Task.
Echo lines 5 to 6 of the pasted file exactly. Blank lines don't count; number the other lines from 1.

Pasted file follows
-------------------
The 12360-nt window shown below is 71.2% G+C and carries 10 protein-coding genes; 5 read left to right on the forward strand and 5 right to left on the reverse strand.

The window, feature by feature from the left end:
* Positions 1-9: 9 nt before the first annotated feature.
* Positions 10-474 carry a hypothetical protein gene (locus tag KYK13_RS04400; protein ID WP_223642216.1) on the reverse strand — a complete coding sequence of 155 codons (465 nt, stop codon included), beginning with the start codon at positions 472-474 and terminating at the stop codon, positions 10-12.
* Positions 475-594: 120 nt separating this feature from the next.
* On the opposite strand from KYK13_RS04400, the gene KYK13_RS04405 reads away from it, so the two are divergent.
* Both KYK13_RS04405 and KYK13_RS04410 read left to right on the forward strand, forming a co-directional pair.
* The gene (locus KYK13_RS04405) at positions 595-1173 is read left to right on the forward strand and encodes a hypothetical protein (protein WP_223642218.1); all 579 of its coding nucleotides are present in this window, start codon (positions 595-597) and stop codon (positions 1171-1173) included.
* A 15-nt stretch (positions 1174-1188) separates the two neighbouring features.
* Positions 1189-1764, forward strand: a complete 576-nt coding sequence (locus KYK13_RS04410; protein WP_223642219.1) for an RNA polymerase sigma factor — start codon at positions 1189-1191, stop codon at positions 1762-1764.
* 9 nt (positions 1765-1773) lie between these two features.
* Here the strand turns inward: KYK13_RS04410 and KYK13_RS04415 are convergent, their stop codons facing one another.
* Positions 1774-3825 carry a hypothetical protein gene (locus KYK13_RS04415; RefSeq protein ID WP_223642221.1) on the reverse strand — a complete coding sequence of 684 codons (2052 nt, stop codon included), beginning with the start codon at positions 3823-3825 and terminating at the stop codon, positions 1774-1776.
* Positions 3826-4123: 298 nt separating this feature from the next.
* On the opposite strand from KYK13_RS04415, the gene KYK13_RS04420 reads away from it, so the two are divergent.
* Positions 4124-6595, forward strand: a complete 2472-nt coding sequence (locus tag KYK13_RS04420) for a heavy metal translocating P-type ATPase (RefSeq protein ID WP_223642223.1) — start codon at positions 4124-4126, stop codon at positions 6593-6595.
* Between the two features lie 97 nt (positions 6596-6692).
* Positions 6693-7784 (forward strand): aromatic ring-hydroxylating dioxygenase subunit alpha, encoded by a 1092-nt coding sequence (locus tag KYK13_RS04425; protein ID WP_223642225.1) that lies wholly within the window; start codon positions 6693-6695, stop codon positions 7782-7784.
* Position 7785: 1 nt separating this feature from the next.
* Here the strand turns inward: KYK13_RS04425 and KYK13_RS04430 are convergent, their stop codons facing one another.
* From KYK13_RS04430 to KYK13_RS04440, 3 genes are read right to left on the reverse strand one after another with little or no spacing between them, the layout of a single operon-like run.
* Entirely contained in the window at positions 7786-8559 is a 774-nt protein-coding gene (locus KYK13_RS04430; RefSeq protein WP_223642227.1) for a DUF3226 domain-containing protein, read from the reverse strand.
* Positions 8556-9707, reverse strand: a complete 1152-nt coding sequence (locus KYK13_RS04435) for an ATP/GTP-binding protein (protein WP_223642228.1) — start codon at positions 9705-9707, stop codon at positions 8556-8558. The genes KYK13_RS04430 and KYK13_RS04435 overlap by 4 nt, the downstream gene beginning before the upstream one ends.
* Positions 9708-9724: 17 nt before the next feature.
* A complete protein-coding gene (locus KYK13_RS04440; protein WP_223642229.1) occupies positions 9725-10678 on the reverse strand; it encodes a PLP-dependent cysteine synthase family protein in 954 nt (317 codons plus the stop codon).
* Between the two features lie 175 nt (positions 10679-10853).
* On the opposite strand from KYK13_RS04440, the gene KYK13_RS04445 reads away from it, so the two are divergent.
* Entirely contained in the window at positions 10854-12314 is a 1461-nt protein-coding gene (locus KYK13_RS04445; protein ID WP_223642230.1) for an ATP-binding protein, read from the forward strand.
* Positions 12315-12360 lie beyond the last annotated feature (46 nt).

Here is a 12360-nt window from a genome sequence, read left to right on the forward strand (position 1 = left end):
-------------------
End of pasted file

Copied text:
* Positions 475-594: 120 nt separating this feature from the next.
* On the opposite strand from KYK13_RS04400, the gene KYK13_RS04405 reads away from it, so the two are divergent.